It could be argued that’s probably the most American thing I could have done in spite of my effort to be above our ratched reputation. I wish I would have asked more questions and passed less judgement. Or had been able to sit with the disillusionment of the world not living up to its idealized version in my head. But hindsight is a dish best served cold. Or something like that. 

I will say after fourteen years and more than twenty countries traveled, I no longer have the convenience of delusion. It has been proven time and time again that running our mouths about things we don’t really understand is not a uniquely American characteristic. Just ask the Swedish guy Boo and I recently met at our hotel bar. 

The Swede (let’s call him) appeared to be about late forties to mid fifties and was in the PI visiting his wife’s family. Born and raised in Sweden, he also held a German passport, and had spent a good amount of his adult life doing business and living across Asia. Which apparently made him an expert on all things America. It took about four whole minutes of us conversing before the Swede’s initial quippy banter turned into impassioned Eurosplaining: How, Where, Why, and When Americans gets it wrong. 

My favorite part of the diatribe was when the Swede lost track of his point and began peppering his one sided argument with the US television, film, and pop culture references he adored. I found his internal conflict of being deeply influenced by US culture but feeling a need to take an “anti” stance against US politics and how Americans live their lives, interesting. 

My least favorite part was when he invoked his own misogyny, racism, and xenophobia to draw parallels between what he believes is the current downfall of Europe to the US. If it weren’t all so unremarkably cliche, I might have felt compelled to push back. Instead I listened, and occasionally interjected to ask why he believed what he did. Because the news and social media, of course

This interaction left me wondering about the fine line between observing and being curious about why things are the way they are, and writing off an entire population because of stances we feel we must take. It's a line that seems to blur based on whatever our lens of the truth is.

Is it a lens of ignorance and idealism due to youth or inexperience? Is it a lens of inherent privilege that citizens of wealthy nations will never unknow? Is it a lens controlled by for-profit companies who strategically manipulate content to increase advertising dollars while padding their bottom lines with our outrage?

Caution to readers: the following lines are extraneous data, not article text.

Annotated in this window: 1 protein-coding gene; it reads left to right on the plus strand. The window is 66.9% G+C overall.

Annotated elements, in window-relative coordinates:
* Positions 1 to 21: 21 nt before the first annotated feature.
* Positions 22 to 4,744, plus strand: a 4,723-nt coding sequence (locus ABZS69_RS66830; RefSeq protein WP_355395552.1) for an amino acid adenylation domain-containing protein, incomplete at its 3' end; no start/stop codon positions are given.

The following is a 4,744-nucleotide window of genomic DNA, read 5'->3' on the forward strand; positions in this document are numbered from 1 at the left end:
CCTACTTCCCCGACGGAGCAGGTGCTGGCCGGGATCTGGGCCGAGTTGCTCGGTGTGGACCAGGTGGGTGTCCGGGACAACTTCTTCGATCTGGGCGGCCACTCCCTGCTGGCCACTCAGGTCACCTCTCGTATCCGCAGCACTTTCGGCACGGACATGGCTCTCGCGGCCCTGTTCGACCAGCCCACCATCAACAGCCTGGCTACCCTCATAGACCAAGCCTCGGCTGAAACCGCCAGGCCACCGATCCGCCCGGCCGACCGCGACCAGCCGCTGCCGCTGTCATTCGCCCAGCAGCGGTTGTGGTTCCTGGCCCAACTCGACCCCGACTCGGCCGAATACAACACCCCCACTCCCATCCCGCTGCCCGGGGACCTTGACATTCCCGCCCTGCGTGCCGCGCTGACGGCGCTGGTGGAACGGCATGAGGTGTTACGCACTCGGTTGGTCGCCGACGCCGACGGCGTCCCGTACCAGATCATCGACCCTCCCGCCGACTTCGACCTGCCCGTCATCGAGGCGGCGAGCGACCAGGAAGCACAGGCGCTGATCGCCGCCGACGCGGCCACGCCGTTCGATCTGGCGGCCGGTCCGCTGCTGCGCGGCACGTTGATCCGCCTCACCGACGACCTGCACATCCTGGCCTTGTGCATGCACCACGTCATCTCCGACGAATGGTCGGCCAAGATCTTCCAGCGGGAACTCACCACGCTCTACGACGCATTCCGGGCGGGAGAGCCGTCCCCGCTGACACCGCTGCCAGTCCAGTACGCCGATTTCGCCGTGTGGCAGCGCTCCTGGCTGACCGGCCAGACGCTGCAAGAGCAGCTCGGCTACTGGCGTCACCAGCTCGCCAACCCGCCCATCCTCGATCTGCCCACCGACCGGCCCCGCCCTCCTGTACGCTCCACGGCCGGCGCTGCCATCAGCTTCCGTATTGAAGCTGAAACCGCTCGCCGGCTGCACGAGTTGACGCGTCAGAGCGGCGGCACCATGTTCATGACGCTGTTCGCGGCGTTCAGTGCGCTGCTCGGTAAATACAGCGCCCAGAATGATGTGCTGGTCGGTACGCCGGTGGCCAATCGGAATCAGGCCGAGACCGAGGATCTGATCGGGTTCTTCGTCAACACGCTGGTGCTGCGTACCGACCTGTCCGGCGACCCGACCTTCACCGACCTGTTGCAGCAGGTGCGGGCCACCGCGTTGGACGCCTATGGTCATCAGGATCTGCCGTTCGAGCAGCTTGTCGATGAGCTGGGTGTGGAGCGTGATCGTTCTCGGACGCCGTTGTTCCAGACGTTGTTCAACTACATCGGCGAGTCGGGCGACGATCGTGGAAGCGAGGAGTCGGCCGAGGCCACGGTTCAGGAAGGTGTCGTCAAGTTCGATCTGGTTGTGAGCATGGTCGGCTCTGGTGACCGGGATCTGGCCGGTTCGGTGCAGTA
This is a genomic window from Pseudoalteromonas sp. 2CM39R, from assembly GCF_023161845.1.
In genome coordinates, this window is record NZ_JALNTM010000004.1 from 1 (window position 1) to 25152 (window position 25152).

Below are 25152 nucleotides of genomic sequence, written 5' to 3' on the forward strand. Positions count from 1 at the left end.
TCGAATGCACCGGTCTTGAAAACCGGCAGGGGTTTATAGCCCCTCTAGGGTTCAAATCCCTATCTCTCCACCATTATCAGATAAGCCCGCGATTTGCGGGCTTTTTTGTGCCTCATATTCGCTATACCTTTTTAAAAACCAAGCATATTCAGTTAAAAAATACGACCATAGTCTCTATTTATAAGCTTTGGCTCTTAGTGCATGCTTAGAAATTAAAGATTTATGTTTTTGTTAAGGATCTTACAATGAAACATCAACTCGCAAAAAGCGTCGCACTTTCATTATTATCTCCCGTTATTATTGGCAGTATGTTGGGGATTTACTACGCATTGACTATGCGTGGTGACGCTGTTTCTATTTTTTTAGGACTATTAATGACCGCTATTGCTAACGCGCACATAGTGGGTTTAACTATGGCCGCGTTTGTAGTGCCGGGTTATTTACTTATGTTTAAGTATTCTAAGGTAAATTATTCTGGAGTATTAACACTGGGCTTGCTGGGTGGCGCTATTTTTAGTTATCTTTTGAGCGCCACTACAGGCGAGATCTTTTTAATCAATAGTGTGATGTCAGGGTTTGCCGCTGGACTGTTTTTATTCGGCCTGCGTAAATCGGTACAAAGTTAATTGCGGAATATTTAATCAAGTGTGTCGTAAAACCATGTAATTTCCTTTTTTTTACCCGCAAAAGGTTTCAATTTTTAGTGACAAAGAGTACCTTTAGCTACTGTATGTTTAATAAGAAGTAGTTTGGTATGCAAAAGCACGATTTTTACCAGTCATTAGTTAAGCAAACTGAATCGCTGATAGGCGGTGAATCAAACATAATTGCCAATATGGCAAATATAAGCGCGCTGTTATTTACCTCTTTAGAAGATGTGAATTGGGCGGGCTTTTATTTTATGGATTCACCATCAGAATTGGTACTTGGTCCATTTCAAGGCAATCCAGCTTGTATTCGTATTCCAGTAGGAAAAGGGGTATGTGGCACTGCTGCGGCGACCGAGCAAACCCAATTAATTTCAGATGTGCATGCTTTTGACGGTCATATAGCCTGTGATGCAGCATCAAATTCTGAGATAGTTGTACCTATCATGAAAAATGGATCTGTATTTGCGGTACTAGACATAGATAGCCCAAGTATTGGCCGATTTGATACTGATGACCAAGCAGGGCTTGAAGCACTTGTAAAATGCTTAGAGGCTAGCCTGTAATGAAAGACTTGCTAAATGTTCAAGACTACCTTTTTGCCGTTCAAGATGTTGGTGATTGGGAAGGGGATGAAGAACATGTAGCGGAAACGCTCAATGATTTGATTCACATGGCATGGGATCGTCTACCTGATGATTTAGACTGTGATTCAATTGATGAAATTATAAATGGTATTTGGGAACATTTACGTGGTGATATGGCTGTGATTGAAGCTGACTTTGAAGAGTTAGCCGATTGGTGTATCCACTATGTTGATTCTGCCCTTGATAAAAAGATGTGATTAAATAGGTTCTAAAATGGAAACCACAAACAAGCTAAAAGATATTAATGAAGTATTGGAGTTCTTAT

Sometimes it seems in order to qualify in taking resolute stances when talking to someone about their country’s political, societal, or cultural affairs, all we need is to also be from a nation with a horrific history of dehumanization, colonization, and exploitation. The selective memory has a way of automatically kicking in, allowing us to look down from our high horse as we tell people all about themselves. 

Looking around this Angeles City cafe, I see teenagers taking selfies, a group of young professionals sporting khakis and lanyards having a meeting, and a couple of construction workers seeking refuge from the blistering heat. The swamp cooler in the corner of the room is struggling to keep everyone from blacking out and murdering each other. A week of travel between two Philippine cities does not make me an expert on anything Philippines, yet I get the feeling there’s not a person in this room who would ever feel so entitled to tell me about myself. 

**I'm taking the summer off. Next blog post: September 18.

Crabs N Crack. Angeles City, Philippines.

After thirteen years of professional thotting- across 3 continents, 4 countries,10 states, 17 cities, and 37 clubs- I have officially hung up my Pleasers. As in done, D U N, done. That’s right. This puta is retired. 

You might be thinking, “Well duhh Val, the title of your last blog was Stripper Retirement, Probably. (Part 1)” but believe it or not, I actually didn’t plan on retiring until the end of the Summer. 

Yes, I was beyond burnt out. To a crisp. So much so that my therapist and partner (on separate occasions) even expressed concern that my relationship to this work was slipping into dangerous territory. That the weariness I exuded from 8 days of work a month eclipsed any dollar amount I brought home. Stripping was increasingly taking more than it was giving me and I could feel it. As the months rolled by it was increasingly harder for me to shake off the internalized stress from a weekend of club work and slide back into my civilian life.

But in spite of my physical, mental, emotional, and spiritual dimming, I still clung tightly to this abstract idea of exiting on my terms. Which in reality I did exit on my terms. It just didn't look or feel the way I thought it would. In retrospect, I’m not even sure what I thought it would look or feel like. I just know I had an iron tight grip on it.